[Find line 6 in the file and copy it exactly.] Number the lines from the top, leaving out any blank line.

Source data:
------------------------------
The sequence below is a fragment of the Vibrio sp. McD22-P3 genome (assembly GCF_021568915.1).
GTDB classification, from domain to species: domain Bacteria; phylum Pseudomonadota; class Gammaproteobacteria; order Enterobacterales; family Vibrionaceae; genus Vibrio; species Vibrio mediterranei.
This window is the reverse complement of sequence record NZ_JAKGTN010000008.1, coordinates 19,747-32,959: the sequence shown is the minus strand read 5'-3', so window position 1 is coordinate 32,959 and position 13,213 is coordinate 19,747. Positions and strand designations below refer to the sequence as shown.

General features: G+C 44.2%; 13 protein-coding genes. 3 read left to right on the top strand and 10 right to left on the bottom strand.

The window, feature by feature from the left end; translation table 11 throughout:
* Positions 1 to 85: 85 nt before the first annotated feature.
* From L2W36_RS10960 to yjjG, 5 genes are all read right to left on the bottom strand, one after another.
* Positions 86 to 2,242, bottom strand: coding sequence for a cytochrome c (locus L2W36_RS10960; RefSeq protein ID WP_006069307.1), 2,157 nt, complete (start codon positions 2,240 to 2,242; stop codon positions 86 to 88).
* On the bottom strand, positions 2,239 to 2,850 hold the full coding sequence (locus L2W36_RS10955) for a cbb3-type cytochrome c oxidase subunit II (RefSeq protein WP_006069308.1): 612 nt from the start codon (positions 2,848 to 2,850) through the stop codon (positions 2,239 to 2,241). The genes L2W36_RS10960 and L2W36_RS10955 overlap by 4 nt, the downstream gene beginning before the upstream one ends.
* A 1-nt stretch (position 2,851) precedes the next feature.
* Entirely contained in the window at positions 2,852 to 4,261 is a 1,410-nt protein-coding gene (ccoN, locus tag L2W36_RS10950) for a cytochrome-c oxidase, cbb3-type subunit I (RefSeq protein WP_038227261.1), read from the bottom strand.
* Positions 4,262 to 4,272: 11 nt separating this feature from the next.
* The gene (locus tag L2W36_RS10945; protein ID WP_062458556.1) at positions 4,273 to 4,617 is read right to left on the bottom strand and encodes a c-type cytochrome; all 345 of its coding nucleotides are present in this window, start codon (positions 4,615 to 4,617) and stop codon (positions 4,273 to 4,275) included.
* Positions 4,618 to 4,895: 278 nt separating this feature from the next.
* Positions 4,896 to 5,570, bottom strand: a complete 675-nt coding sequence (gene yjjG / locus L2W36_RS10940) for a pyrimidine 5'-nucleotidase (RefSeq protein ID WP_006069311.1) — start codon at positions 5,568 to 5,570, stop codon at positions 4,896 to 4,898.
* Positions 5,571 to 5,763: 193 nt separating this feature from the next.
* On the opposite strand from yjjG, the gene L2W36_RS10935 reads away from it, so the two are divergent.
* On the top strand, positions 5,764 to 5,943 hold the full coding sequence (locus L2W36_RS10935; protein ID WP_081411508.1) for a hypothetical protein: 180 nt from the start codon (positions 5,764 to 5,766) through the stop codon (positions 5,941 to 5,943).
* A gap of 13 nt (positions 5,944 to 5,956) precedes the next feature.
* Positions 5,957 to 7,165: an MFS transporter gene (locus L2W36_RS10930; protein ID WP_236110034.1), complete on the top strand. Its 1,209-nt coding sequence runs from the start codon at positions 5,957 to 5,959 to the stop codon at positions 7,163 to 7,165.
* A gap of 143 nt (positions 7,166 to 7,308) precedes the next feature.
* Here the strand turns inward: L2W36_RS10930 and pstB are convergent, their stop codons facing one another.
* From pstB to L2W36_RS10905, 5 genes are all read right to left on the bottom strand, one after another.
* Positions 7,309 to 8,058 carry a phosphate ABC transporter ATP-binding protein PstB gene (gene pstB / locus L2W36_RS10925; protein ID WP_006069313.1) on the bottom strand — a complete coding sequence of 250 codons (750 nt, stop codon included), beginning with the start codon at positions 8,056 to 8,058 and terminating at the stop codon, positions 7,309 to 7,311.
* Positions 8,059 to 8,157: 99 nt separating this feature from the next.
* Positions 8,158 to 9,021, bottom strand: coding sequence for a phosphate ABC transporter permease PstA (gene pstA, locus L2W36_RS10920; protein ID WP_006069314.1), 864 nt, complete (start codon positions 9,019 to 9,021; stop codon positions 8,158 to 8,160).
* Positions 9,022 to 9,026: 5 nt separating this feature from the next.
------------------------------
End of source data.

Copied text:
* Positions 1 to 85: 85 nt before the first annotated feature.